Nonlinear and short pulse effects

Authored by: Günter Steinmeyer

Handbook of Optoelectronics

Print publication date:  October  2017
Online publication date:  October  2017

Print ISBN: 9781482241785
eBook ISBN: 9781315157009
Adobe ISBN:

10.1201/9781315157009-9

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Abstract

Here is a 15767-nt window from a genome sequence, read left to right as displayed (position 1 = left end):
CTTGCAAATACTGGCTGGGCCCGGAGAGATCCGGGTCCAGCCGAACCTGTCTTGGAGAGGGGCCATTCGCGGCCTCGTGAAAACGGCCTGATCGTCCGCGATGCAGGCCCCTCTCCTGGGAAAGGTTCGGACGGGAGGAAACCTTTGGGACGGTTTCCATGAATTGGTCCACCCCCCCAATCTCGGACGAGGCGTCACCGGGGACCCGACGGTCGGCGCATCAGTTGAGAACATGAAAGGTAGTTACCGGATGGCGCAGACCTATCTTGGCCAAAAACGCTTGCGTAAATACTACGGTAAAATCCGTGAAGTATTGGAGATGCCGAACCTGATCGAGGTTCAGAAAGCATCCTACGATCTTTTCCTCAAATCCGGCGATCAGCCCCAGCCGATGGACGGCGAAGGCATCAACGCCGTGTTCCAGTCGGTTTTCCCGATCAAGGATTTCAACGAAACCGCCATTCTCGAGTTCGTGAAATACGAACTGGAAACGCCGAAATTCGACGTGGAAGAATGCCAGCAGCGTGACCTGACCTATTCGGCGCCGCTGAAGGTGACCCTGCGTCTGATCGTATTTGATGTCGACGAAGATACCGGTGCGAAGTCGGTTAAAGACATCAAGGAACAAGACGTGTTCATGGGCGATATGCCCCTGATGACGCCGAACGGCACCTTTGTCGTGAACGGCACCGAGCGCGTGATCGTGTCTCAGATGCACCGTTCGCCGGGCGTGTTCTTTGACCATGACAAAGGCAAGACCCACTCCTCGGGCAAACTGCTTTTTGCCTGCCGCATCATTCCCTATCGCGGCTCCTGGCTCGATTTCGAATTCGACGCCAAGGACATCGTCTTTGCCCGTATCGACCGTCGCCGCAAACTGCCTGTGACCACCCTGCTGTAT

The science and technology of ultrafast pulses has, in recent years, come of age, becoming ever more important in the real world. In the early days of lasers, efforts concentrated on getting lasers to operate as continuous light sources. Compared to conventional light sources, continuous-wave (cw) lasers perfectly concentrate light in the plane transverse to the propagation direction, which gives rise to the extreme high brightness of laser beams. Nevertheless, a continuous laser ignores the third dimension along the propagation direction for further possible concentration of energy. Using mode-locking, the light field circulating through a mode-locked laser can be temporally focused within one millionth of the total cavity length, which translates to a pulse duration of a few femtoseconds compared to a total cavity roundtrip time of several nanoseconds. The peak power, even in an oscillator pulse, readily reaches hundreds of kilowatts. Employing the method of chirped-pulse amplification, one can easily generate pulses with multiple gigawatt peak power, which exceeds the continuous capabilities of several nuclear power plants for the duration of a few femtoseconds. The advantages of having lasers operating with very short pulses are currently being realized more and more in both industry and science. An ultrashort pulse can process material surfaces by action of its extreme electric field strength without causing internal heating or melting. This nonthermal interaction may be applied to ablate material for analysis or to create gaseous phases as desired. In spectroscopy, very short pulses can be used to investigate very fast chemical reactions or trigger fast photochemical reactions and observe features that would be impossible to observe using slower processes, leading to far greater understanding of the science and technology involved. This enables the interim states of such reactions to be observed, whereas previously only the starting materials and end products would be apparent. To make use of this, it is necessary to be able to generate ultrashort pulses and also to be able to measure the pulses that have been created. This chapter describes the science and technology in this rapidly developing field.

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